11 Manor House Street, Pudsey, Leeds, West Yorkshire, LS28 7BJ
For centuries, Pudsey depended on farming and sheep-rearing. Fleeces were woven by villagers in their cottages moving shuttles across hand-looms. The trade greatly expanded with the advent of large mills. Two pairs of crossed shuttles were featured on the arms of the Borough of Pudsey for more than 70 years, until the borough became part of Leeds in 1974.
A sculpture and text about The Crossed Shuttle.
The text reads: For centuries the people of Pudsey depended on farming and sheep rearing for their livelihoods. The weaving of fleeces was vitally important, carried out by villagers in their cottages. The fleeces were woven by moving shuttles across hand-looms.
When steam power arrived in the late 18th century, Pudsey developed rapidly and was said to be the “largest clothing village in the West Riding”. At first mostly woollen cloth was made which, until the 1870s, continued to be woven on handlooms, the steam powered machinery used only for spinning and fulling. In the later 19th century, however, the spinning and manufacturer of worsteds was introduced so that by 1912 the town had 22 textile mills.
Such was the importance of textiles that a woolsack and four shuttles featured in the arms of the old Borough of Pudsey. The shuttles are crossed against each other to form pairs. The coat of arms was in use for more than seventy years, until the Borough became part of Leeds, in 1974. The arms now hang in Leeds Civic Hall.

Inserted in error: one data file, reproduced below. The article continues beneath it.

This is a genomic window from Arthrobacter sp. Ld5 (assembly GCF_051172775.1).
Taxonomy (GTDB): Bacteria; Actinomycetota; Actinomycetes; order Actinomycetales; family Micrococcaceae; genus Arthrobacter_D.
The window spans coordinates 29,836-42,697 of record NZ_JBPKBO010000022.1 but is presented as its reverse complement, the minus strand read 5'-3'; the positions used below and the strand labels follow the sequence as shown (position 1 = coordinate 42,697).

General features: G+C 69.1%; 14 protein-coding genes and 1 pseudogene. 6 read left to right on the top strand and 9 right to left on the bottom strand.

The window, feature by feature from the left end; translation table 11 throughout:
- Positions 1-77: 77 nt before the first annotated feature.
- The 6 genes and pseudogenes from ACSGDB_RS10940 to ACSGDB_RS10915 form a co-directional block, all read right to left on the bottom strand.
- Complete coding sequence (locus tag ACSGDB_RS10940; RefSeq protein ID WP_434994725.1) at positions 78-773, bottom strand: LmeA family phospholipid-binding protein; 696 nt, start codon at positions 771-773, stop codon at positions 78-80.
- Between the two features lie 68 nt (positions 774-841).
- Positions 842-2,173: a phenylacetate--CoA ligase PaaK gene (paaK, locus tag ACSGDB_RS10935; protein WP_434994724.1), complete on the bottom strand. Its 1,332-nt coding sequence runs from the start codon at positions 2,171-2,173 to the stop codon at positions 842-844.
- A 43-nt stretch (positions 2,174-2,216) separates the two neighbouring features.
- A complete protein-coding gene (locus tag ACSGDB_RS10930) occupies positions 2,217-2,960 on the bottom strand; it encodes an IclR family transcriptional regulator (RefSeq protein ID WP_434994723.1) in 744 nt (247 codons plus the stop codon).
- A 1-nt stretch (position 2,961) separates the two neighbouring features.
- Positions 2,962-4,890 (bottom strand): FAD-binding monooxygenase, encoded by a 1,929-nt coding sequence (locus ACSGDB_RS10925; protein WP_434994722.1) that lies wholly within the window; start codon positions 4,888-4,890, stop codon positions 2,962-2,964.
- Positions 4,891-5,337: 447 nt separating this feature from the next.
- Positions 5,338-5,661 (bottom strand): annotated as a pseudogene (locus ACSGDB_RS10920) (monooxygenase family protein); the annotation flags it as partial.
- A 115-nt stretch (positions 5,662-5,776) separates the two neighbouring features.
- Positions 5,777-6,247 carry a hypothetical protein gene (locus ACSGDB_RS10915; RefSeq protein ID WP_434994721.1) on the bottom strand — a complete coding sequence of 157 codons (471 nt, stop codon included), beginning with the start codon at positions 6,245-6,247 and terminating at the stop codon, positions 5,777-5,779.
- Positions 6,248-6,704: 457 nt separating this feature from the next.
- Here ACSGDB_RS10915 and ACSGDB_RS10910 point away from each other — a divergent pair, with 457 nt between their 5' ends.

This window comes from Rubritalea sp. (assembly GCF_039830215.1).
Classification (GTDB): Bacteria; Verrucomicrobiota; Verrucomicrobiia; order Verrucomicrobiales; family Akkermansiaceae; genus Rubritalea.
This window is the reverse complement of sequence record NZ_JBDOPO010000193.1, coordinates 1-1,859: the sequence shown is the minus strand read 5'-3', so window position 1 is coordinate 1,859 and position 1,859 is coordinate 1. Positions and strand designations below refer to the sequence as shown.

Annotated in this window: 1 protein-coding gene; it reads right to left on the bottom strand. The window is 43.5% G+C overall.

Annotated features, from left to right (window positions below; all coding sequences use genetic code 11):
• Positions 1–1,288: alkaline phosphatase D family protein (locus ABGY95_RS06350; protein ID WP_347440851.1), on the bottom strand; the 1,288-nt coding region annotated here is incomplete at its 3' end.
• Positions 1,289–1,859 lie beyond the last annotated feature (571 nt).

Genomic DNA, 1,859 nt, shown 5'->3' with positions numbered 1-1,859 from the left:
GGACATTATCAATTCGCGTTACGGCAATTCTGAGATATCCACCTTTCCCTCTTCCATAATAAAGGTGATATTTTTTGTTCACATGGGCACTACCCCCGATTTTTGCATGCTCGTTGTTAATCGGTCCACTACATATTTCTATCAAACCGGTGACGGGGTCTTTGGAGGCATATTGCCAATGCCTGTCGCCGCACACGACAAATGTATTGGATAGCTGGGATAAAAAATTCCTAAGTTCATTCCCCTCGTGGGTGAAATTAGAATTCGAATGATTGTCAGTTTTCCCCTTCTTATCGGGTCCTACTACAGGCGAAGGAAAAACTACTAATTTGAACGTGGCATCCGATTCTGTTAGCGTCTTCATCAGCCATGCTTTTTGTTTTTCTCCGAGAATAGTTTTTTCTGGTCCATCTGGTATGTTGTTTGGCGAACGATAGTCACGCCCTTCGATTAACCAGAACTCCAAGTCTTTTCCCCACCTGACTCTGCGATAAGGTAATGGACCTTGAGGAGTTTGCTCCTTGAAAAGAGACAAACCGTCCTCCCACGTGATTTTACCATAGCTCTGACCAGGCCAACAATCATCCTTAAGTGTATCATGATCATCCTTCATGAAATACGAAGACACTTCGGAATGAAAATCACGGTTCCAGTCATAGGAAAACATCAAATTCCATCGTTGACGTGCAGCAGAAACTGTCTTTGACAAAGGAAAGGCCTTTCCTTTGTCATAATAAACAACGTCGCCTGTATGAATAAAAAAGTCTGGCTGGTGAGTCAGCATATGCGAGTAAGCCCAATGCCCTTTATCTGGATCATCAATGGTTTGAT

Prints and text about James Montgomery and Richard Oastler.
The text reads: The Scottish-born poet and hymn writer James Montgomery was the son of a minister in the Moravian Church. James was sent to be educated at the Moravian Settlement at Fulneck, Pudsey.
Montgomery wrote more than 400 hymns, published in three volumes, as well as highly popular non-religious poetry. He supported the campaign to abolish slavery and the use of child chimney sweeps. Montgomery died quietly in his sleep on 30 April 1854, aged 83, at his home in Sheffield, where he was given a public funeral.
Left: James Montgomery, aged 55
The factory reformer Richard Oastler was the son of a clothing merchant and was born in Leeds, in 1789. Between 1798 and 1810 Richard attended the Moravin boys boarding school at Fulneck, Pudsey. Oastler developed into a magnificent orator and used his skill as the leader of what is now known as the “Ten Hour Movement”, which campaigned to restrict the use of child labour in factories. In 1847, Parliament passed an act that children between the ages of 13 and 18 and women were not to work for more than ten hours a day and 58 hours a week. However, the Act only applied to some parts of the textile trade. It was a further 30 years before it applied to every factory.
Right: Oastler at the outset of his public career
Above: Richard Oastler in 1837, aged 48.
A photograph of Troydale Mill.
The text reads: 4 August 1938. Cloth manufacture began on this site in 1790, when John Burnley leased a scribbling mill and erected a dam across the beck, which was not removed until 1932. This site passed through various owners until it was bought by Henry Lister and Sons Ltd in 1926.
Prints, photographs and text about Manor House Street.